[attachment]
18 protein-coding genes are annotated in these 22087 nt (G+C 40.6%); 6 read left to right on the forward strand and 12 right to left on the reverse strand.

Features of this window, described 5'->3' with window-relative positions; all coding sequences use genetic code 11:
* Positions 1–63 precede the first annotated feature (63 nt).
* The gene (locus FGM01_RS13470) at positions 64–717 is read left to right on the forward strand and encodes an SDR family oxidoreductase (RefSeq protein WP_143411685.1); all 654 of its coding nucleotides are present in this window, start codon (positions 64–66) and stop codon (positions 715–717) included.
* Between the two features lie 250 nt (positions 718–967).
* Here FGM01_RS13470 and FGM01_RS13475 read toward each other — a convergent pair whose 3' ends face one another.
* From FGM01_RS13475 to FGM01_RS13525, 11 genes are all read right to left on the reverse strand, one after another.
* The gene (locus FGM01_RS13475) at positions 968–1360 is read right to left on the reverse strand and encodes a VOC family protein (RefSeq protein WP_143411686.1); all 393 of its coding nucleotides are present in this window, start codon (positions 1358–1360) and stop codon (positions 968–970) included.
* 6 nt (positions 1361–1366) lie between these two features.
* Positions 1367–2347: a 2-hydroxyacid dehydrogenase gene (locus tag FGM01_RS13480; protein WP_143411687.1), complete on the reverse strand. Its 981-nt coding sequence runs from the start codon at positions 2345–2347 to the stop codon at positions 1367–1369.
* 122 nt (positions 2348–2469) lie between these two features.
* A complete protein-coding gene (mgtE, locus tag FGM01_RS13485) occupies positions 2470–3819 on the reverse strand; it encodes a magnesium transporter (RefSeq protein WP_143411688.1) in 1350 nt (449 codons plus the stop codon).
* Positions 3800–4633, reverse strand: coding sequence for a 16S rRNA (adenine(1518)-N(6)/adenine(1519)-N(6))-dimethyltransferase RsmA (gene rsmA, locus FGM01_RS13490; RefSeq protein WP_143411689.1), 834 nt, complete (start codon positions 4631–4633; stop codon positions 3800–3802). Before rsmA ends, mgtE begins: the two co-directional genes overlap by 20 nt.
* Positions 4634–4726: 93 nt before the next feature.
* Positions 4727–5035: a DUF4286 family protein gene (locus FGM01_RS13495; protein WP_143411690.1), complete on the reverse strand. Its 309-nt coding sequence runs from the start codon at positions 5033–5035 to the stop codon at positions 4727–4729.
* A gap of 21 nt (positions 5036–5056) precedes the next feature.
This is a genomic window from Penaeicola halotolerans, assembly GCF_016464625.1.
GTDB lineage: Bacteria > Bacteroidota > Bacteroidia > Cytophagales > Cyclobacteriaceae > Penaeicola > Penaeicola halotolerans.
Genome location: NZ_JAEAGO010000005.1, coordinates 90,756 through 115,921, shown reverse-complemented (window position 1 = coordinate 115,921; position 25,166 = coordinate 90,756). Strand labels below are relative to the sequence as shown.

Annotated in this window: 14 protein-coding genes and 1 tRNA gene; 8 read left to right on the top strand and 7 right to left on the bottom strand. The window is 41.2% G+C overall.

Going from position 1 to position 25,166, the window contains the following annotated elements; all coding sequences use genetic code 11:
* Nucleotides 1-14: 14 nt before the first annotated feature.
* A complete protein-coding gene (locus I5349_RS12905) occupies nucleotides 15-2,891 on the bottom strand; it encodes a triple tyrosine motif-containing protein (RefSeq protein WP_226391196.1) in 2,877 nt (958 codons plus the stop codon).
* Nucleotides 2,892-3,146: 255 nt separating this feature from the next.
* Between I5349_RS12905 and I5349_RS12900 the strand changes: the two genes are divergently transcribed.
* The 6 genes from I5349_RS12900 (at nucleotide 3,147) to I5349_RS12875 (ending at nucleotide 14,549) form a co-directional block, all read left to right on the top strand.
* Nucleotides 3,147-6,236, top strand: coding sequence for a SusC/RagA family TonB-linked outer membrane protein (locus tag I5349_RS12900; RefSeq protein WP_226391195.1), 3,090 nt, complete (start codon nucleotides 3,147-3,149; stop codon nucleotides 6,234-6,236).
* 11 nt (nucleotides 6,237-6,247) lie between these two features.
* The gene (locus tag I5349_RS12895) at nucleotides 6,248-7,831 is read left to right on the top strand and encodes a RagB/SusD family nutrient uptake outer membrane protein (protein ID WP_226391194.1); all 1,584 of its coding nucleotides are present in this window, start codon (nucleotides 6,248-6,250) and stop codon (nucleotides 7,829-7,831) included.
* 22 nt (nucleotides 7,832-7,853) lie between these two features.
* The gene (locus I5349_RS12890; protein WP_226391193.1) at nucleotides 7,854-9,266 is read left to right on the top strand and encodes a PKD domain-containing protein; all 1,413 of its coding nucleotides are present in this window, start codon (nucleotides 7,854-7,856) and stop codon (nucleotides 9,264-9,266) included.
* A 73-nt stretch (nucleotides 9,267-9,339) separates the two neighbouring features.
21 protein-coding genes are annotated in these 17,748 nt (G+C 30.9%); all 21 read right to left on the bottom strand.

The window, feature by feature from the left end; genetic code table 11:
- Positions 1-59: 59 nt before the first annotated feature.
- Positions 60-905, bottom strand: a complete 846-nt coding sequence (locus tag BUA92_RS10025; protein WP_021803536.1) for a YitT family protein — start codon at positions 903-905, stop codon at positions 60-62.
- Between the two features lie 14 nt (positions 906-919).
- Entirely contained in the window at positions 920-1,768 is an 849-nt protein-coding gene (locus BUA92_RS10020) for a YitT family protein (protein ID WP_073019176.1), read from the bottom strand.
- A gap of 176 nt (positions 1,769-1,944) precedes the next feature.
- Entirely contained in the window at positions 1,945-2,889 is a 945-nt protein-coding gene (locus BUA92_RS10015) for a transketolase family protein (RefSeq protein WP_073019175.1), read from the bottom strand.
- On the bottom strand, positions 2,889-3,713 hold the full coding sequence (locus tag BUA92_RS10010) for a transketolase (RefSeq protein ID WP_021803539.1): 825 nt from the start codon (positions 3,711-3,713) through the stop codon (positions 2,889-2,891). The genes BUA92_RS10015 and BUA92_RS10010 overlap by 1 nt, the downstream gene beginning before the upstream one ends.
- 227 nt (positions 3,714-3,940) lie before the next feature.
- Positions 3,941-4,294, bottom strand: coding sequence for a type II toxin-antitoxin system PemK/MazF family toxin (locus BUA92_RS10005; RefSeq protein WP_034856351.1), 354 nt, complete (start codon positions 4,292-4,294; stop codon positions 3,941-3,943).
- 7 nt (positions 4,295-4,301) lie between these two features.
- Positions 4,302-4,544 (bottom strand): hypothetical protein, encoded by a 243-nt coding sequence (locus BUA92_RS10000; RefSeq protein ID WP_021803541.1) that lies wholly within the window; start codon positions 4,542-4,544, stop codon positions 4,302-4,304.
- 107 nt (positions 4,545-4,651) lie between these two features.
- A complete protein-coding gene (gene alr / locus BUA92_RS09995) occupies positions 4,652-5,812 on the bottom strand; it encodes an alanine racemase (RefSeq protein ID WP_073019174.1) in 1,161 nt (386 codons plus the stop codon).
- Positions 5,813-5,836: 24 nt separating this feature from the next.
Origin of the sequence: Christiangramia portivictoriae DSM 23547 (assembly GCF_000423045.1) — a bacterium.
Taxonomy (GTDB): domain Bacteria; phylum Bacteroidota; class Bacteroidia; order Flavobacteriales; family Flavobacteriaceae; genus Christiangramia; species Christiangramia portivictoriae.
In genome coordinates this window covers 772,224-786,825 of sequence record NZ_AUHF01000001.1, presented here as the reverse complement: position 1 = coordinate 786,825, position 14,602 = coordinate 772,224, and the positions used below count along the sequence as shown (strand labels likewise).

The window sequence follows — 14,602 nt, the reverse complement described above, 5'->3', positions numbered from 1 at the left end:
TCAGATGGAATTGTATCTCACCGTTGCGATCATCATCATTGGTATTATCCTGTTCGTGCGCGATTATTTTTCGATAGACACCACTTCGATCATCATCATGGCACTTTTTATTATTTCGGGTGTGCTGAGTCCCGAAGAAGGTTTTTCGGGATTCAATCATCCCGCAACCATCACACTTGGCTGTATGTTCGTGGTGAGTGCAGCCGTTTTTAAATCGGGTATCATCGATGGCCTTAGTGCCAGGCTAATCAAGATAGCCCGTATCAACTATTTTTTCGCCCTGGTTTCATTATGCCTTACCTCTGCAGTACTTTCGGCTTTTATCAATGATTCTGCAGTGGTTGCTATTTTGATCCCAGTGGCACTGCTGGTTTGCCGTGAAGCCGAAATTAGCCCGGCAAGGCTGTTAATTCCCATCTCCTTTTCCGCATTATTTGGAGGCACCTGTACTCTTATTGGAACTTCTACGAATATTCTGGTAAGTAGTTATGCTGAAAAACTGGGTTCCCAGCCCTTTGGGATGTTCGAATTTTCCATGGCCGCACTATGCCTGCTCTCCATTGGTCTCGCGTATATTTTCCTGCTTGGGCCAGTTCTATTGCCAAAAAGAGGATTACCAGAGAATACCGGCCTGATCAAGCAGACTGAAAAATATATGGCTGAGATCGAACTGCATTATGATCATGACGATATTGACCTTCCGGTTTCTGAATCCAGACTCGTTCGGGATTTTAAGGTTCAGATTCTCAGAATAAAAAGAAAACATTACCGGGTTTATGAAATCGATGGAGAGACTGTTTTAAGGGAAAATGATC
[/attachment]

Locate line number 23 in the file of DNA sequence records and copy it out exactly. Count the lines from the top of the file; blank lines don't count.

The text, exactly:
* A complete protein-coding gene (locus I5349_RS12905) occupies nucleotides 15-2,891 on the bottom strand; it encodes a triple tyrosine motif-containing protein (RefSeq protein WP_226391196.1) in 2,877 nt (958 codons plus the stop codon).